Canesta lets computers

A small Silicon Valley start-up has embarked on an almost mythological effort to give computers the gift of sight.

Tales of secret powers bestowed upon men by Greek gods may have a theatrical edge over Canesta Inc.’s modern-day technology, but the company’s plans to let computers see the world in three dimensions is dramatic in its own right. By combining its chip technology and image-processing software, Canesta has made it possible for a PC or handheld device to look out at the world via a small lens and create a three-dimensional picture of the objects around it, according to the company.

The technology could lead to new uses for computers as well as new tools for end users, from virtual keyboards that float in mid-air to powerful security systems for guarding access to a house or a car.

Unlike standard imaging products that measure only light, San Jose, Calif.-based Canesta’s system takes both light and distance readings of the objects in front of its lens. Light is bounced off the objects and Canesta’s chips measure how far away the objects are, creating a 3-D image of the surroundings. The distance information is gathered and processed in real time and can create a detailed view of the outside world that computers can understand and ultimately interact with.

“Traditional cameras operate in a two-dimensional world that makes it difficult for them to tell the difference between a person and a picture of the person,” said Jim Spare, vice-president of marketing at Canesta. “We can provide a much richer set of information that would be able to show the contours of a person’s face, for example.”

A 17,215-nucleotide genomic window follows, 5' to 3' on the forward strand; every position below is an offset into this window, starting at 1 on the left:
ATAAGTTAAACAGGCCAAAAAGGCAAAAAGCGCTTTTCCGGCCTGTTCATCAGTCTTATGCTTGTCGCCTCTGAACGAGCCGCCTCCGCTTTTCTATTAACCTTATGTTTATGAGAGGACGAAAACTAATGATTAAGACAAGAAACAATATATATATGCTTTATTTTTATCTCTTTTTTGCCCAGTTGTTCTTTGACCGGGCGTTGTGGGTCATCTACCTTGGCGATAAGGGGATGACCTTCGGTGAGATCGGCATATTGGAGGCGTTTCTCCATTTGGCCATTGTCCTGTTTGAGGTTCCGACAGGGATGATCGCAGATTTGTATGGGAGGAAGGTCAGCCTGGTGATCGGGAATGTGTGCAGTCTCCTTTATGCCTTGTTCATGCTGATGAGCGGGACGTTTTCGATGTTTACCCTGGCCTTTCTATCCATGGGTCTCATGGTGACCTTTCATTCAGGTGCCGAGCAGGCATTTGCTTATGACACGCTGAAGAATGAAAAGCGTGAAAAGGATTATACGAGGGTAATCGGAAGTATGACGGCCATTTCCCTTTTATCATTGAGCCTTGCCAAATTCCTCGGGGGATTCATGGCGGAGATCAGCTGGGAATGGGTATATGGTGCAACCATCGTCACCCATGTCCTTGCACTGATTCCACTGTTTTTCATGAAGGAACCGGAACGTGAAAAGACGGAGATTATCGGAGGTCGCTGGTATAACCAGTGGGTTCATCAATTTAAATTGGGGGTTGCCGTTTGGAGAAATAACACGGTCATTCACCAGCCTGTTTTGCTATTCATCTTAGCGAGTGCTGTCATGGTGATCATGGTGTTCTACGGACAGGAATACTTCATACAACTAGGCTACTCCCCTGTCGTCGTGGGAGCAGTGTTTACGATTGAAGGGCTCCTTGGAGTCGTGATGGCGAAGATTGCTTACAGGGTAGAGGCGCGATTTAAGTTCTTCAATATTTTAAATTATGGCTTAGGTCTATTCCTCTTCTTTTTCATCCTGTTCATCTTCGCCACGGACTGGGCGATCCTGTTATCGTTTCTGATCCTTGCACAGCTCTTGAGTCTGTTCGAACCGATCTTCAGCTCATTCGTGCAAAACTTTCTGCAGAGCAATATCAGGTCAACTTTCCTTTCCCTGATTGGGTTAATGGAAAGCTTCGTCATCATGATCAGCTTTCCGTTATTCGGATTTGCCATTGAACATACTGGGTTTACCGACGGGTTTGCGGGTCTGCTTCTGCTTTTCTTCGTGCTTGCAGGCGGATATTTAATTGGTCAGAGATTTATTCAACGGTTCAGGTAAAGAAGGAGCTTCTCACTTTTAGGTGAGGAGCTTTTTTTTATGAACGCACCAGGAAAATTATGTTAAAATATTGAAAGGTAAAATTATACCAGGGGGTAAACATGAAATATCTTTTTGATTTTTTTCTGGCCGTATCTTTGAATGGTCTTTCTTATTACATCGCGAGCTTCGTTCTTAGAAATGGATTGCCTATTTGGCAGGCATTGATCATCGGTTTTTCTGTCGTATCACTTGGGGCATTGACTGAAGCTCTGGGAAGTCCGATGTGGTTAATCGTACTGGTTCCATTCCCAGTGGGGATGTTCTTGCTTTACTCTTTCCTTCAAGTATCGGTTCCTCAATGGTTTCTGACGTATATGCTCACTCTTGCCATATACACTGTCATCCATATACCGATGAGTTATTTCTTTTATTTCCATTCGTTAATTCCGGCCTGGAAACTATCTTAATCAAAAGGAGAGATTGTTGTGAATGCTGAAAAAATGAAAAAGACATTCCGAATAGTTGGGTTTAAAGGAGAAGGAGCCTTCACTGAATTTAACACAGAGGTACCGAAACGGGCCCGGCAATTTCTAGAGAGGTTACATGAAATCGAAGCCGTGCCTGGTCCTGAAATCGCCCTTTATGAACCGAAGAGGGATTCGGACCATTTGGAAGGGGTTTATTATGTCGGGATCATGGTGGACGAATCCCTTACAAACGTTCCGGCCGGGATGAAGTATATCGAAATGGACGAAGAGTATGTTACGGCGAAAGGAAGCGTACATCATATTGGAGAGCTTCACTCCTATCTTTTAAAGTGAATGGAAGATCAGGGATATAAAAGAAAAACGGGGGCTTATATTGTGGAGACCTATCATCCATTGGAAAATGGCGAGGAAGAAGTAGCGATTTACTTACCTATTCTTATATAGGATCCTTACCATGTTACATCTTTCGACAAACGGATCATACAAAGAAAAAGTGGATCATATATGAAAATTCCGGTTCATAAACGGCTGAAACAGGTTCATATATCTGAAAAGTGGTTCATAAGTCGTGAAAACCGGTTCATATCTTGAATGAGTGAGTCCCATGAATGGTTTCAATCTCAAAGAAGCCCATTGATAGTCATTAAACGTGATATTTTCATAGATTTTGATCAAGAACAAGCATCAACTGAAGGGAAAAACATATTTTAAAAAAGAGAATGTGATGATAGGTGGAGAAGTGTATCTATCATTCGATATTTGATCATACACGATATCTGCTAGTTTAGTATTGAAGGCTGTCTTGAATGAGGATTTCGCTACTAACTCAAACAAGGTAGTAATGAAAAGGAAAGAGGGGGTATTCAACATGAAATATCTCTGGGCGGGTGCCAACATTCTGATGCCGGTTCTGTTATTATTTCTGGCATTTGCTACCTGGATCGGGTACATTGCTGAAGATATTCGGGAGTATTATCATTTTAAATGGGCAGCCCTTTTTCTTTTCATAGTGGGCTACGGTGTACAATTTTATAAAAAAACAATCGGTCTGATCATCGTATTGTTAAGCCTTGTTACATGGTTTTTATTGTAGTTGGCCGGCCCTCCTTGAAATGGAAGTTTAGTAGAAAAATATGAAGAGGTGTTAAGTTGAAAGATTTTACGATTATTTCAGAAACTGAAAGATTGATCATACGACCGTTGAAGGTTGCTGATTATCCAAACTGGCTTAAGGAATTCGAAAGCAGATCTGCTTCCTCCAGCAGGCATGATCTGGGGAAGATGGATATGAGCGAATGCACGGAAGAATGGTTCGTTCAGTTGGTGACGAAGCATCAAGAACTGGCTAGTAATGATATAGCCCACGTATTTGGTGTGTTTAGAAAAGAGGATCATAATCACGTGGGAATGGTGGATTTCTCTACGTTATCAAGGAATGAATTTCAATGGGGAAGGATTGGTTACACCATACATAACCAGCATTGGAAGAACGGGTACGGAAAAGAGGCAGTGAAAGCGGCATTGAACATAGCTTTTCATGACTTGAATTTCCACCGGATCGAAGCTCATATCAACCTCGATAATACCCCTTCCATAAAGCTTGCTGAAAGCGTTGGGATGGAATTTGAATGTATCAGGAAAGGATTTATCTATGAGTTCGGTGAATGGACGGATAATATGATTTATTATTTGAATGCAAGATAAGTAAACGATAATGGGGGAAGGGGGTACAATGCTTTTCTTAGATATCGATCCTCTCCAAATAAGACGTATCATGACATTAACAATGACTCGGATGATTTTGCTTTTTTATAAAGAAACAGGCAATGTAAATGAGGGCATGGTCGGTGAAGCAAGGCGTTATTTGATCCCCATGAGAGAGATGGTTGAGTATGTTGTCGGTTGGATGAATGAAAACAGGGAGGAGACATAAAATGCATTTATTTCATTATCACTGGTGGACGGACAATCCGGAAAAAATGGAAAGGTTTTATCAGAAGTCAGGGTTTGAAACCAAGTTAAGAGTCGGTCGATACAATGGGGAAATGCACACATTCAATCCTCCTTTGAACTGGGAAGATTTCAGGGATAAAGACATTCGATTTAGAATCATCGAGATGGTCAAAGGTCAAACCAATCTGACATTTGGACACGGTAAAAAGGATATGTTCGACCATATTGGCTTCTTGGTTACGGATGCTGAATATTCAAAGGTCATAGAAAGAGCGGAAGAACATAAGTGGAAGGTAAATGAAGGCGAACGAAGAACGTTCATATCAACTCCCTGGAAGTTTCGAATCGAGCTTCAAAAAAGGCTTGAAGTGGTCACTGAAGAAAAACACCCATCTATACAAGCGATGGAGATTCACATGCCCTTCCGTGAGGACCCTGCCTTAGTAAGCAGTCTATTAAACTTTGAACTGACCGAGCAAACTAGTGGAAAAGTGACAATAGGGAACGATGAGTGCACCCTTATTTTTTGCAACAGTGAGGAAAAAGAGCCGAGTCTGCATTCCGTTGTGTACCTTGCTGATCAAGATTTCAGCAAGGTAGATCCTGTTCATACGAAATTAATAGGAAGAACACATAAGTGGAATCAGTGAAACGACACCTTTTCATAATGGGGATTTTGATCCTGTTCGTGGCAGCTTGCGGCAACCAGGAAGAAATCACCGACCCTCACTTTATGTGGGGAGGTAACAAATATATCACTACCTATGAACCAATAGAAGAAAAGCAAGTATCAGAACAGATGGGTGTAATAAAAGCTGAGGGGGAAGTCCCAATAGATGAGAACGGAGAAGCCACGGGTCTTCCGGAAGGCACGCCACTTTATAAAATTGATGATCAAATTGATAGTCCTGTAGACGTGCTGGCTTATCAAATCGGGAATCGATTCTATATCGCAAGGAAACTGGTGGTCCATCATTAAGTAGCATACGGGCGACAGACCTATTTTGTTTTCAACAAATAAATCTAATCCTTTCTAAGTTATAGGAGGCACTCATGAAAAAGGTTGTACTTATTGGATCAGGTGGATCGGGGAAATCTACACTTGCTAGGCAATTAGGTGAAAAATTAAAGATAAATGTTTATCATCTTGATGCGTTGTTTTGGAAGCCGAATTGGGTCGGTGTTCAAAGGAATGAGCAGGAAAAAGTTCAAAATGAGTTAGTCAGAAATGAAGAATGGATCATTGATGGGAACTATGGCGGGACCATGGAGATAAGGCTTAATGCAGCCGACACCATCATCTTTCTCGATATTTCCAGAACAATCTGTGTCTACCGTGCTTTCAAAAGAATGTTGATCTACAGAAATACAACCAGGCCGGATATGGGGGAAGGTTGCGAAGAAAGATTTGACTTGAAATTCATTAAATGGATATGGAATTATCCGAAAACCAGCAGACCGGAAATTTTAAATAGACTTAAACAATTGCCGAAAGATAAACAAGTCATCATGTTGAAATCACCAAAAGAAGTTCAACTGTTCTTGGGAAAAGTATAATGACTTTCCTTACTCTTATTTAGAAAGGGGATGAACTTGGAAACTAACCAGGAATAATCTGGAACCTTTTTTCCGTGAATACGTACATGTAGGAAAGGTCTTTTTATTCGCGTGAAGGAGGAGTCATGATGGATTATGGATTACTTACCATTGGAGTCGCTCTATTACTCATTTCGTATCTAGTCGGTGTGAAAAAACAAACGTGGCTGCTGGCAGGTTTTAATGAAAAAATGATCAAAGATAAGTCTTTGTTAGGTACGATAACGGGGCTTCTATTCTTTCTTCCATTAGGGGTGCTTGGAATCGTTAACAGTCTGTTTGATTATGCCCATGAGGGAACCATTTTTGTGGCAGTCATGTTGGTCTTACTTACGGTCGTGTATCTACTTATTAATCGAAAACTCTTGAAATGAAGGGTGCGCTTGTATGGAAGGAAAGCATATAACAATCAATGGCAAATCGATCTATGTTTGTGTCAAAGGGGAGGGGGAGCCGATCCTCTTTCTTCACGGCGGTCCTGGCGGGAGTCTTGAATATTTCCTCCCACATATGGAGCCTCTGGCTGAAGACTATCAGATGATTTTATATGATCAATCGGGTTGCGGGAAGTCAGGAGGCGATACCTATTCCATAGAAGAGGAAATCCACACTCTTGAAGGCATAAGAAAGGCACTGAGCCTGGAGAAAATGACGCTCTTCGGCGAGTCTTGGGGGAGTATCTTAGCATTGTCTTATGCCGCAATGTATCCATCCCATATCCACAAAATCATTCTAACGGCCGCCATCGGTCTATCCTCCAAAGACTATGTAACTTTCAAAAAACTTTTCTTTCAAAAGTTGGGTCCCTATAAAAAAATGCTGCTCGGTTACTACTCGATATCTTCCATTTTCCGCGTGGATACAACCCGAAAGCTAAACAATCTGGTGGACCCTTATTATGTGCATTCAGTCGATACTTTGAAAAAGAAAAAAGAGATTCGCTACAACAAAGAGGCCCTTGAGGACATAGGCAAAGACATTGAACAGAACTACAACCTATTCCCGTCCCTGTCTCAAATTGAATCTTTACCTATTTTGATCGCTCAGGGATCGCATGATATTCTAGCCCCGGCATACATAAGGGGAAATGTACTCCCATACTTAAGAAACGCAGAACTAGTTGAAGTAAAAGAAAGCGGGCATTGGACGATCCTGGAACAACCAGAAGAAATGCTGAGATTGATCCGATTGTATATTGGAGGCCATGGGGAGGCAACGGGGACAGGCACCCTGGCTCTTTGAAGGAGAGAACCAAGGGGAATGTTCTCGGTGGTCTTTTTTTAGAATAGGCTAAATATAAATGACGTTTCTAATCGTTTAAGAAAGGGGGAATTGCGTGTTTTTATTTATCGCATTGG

Applications of Canesta’s technology could stretch across a variety of industries, including computing, security, gaming and automotive, he said.

For example, current facial recognition systems typically measure the distances between a person’s eyes, nose and other features but don’t measure their facial contours. Canesta’s technology can be used to create a 3-D image of the face, with each twist and turn of an ear accounted for, allowing for a more precise security system.

Video gamers, meanwhile, could put their skills to the test by interacting physically with games in ways other than just hitting keys on a controller. Gaming companies could mount a lens on their consoles that watched a player’s every move, registering a duck, jump or kick.

Although some of the ideas may be years from reality, Canesta says its technology is ready to take the first steps into the market for mobile devices. The company hopes that by early 2003, some manufacturers will place a lens the size of a fingertip in the ends of their cell phones and handheld computers. The lens could project a keyboard in front of a user that would process hand movements, allowing a person to type “virtually” without the need for a physical keyboard, Spare said. The technology could be particularly useful for small, wireless devices, said one analyst.

“With handhelds today, you have to pull out a pen when you want to enter information,” said Bob Levin, senior industry analyst at Mobile Insights Inc., in Mountain View, Calif. “With their sensors, you could type just by holding your fingers above your handheld.”

Easy-to-use input methods will become even more crucial as handheld devices mature and offer more complicated types of information to users, he said. “You will need to manage very extensive menuing systems,” Levin said.

Canesta’s technology is the first of its kind to be offered at a price low enough to draw the interest of device makers, Levin said. The company estimates that its technology will add “tens of dollars” to the cost of making a cell phone or handheld computer, meaning it is likely to appear in higher end devices priced at US$300 or more, Spare said.

Levin of Mobile Insights called the company “the real deal,” and said future applications of the technology may stretch well beyond what’s currently imaginable.

One day, he projected, users may be able to hold up a cell phone in a crowded room and have the device match faces with contact information, giving a user the names of any friends or associates present at the event.